290 – October 17
“Never hope harder than you work.”—Rita Mae Brown
A bright young man of about thirty-five, Bob sat in my office and explained that he was looking for bookkeeping help for the new computer company he was trying to get off the ground. I asked him a lot of questions about his background and his prospects. He told me that he had received a $400,000 inheritance the year before. “Great!” I thought to myself, “a client who can afford to pay for my services!” I asked if he had a financial planner or stockbroker who was helping him to manage his assets. “No,” he told me, “the money is all gone now.”
I felt so sorry for him in that moment. What a gift he had wasted! Here he was, hopeful that he could make back his fortune with his start-up company, which now had no operating capital. He had several potential buyers for his product, a lot of hope, a lot of dreams—but no money. We tried to help him with some bookkeeping for a while, but his company never got off the ground, and he couldn’t pay for our services, so we parted ways.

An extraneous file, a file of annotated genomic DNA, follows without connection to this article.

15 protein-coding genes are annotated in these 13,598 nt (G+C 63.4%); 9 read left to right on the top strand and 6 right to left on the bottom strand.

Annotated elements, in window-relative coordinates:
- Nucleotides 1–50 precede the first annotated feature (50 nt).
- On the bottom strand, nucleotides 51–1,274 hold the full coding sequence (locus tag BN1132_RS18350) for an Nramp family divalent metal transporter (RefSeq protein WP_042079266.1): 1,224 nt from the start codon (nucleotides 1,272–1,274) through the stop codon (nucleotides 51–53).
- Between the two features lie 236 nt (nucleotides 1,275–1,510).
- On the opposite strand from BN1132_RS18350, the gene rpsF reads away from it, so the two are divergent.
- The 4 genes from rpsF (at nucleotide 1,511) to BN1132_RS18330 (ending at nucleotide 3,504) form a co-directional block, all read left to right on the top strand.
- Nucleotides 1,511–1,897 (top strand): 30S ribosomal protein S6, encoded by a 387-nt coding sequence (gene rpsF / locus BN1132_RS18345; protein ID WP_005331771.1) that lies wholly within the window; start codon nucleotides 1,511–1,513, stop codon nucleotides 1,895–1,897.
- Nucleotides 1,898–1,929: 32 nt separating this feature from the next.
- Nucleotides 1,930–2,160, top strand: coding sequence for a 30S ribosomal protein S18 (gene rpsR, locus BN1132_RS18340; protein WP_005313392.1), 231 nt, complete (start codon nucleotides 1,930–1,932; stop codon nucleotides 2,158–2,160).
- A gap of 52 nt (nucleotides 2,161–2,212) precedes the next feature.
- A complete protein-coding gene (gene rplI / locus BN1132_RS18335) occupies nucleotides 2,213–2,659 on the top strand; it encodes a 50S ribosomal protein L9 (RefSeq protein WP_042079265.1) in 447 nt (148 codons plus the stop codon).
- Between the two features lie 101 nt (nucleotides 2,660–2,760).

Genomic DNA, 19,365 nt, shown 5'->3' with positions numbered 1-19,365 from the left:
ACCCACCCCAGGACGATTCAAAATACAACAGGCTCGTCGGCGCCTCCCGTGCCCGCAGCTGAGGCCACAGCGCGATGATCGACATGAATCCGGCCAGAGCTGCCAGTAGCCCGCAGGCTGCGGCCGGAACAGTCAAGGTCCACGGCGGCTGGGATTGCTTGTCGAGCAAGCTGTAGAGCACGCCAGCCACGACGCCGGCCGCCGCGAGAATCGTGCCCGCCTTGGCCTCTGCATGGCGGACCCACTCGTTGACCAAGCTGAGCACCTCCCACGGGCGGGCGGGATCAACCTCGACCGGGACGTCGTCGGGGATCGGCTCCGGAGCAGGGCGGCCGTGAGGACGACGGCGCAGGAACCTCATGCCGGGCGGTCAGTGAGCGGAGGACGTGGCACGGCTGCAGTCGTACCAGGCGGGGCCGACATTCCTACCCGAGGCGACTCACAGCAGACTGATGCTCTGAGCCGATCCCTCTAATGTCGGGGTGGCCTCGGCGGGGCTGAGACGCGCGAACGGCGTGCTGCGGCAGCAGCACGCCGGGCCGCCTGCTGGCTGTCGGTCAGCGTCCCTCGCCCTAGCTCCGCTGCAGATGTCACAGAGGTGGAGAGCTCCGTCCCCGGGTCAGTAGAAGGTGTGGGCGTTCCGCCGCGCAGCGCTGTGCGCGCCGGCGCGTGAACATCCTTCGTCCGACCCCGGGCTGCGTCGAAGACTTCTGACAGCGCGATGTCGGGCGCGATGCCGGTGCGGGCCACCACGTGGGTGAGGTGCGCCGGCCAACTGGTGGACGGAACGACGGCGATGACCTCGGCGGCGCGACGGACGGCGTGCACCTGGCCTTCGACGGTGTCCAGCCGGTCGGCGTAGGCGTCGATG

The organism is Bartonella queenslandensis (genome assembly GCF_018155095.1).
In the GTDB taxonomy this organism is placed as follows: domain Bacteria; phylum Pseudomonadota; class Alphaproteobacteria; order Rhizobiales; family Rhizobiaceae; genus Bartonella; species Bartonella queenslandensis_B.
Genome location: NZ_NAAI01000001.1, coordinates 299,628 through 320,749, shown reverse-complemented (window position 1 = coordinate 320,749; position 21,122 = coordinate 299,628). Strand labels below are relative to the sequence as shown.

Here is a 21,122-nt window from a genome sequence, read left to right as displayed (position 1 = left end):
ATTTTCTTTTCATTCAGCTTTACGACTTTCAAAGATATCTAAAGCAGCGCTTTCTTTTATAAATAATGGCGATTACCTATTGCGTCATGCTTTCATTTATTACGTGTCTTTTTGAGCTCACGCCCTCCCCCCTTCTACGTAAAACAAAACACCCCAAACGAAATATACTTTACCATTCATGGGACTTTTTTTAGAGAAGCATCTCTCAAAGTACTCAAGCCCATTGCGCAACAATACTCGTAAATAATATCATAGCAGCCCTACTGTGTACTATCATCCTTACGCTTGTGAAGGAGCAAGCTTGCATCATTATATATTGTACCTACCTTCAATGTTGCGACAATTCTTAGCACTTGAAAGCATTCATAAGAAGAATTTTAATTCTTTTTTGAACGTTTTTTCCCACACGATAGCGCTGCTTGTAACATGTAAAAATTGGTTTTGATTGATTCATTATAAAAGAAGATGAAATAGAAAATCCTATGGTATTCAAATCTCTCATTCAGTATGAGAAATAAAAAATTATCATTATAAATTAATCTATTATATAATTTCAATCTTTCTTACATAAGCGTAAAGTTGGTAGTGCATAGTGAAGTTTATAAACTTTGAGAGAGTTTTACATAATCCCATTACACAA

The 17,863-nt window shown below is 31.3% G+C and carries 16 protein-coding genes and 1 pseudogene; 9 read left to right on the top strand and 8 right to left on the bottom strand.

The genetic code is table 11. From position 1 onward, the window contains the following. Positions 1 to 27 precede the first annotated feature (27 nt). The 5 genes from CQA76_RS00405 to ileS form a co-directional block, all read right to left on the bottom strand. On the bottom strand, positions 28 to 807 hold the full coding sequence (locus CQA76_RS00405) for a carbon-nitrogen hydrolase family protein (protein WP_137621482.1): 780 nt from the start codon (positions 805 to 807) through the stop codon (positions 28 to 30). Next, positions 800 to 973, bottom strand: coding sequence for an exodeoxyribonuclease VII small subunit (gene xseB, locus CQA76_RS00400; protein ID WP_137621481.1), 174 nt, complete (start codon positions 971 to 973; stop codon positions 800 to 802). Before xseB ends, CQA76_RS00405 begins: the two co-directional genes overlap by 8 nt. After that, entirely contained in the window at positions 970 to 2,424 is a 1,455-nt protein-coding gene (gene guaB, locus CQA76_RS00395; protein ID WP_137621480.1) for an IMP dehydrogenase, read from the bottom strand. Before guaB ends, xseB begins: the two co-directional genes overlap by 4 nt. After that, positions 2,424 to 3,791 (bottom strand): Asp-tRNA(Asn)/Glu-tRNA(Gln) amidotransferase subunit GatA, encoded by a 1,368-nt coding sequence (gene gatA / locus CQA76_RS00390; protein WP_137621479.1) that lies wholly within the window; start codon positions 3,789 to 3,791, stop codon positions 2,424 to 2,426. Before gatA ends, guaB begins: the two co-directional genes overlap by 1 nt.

He sent me a prospectus on another new start-up company a couple of years later. He wanted me to send it out to possible investors I might know. At the end of the letter, he mentioned I could reach him at a certain phone number and then said if the phone was disconnected (“Oh, the life of an entrepreneur”) I should try his roommate’s number.
Would you invest your money with this man? Would you ask your friends to invest money with him? No matter what his dreams, his plan, his optimism, Bob had proven himself incapable of managing money. He’s thinking positive which is good, and sending out ships, too. But he hasn’t been counting his money. This makes him a tuna. He may become a dolphin one day, but until there’s proof, only another tuna would give such a person more money.
Anyone like Bob in your life? As a friend of mine named Clancy said, “Teach him Spanish. I suggest you start with ‘Adios!’”
“I invest with success in people who are smart money managers like me!”
I have to admit that I’m a Tuna-in-Recovery myself. I think I’ve made every Tuna mistake on the planet. These are some of the Tuna behaviors of which I have been guilty:
- Getting involved (romantically and professionally) with Sharks
- Having low self-esteem
- Not asking for what I wanted
- Not asking for enough money, raises, bonuses, perks, etc. at work
- Not believing I was worthy of success
- N0t saying positive affirmations (whether I believed them or not)
- Not taking the good advice of smart Dolphins
- Getting stuck in the mud and wallowing in it instead of figuring a way out and taking action
- Continuing to do something that wasn’t working because “it’s bound to work someday!”
- Whining and complaining about my life
This is not an exhaustive list. This is just what came to mind off the top of my head in about 5 minutes. What would you add to the list? Which ones have you done?